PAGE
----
Discussion in 'Fly Fishing Forum' started by riseform, Apr 8, 2013.
I just took these behind the house about an hour ago.
Nice looking neighbor!
Since this thread has resurfaced, here's an additional image of Annie taken a couple weeks ago, still identified by the blown left pupil. Seems to be a reliably territorial owl.
Bird-nerd stuff always makes me smile. Good stuff, man.
Great shots and ongoing story riseform. Good for you for creating the opportunity to find and follow up on Annie.
Plenty of owls in our neighborhood. Its not uncommon to hear three of them hooting in the evening each keeping a respectable distance from the others. Their calls can get very excitable sounding when one gets too close to another.
They are very talkative and will respond to you with hoots and trills and come closer if you can deliver anything even resembling an owl call.
Saw a monster sized great horned owl in a small tree overhanging a wee little spring creek in eastern WA that I'll never say the name of... I was wading ever so gently down into this spot to bow-n-arrow a cast and let a drift run below branches when I saw it sitting up in there staring at me like an intruder. It was one of the coolest things I've seen fly fishing - not more than 20' from me and it didn't move. Ran a few casts under the branches and moved on with the memory imprinted.
Great photos, love it. It brought back a memory of great horned owls I have.
There was a man where I used to live who was moderately autistic, his name was Johnny. He was in his 40's and you'd see him walking the island pretty much any time the weather was good and he wasn't busy mowing folks' yards.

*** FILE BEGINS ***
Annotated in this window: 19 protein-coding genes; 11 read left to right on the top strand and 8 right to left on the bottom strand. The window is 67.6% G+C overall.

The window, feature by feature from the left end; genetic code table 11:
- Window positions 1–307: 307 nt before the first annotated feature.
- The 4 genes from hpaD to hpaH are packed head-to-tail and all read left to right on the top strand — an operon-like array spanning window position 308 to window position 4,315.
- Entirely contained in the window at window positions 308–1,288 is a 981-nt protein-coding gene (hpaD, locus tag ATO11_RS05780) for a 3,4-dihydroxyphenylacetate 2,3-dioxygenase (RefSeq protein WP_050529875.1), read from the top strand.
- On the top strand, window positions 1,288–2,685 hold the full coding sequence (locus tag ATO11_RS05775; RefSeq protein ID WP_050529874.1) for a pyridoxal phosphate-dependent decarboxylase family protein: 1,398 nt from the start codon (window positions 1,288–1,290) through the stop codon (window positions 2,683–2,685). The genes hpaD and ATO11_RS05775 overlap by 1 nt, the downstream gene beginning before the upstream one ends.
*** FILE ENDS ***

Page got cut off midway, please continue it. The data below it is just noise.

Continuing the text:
One spring people began to noticed Johnny was spending a lot of time standing at the side of this one particular road, in an opening in the live oaks, looking up into some big, old pine trees across the street. This went on for a few days until a friend of mine stopped and asked "Johnny, what are you looking at?" "Well, I'm watching those owls." Johnny had spotted a great horned owl nest everyone else was in too much of a hurry to notice. The nest had a couple of young in it and the parents were usually there, since they did most of their hunting at night.
Well, the word spread on the island very quickly and soon there were 20-30 people with their binos and telephoto lens cameras taking up all of the viewing room. Pretty much ruined it for Johnny, he wasn't a really a group social guy, he quit watching his owls. Then one evening, one of the adult owls brought a neighborhood cat home for dinner, ripped ol' Fluffy apart and fed it to the little ones. That further reduced the number of owl watchers. Never saw any photos of that, too bad, pay back for shoving Johnny out.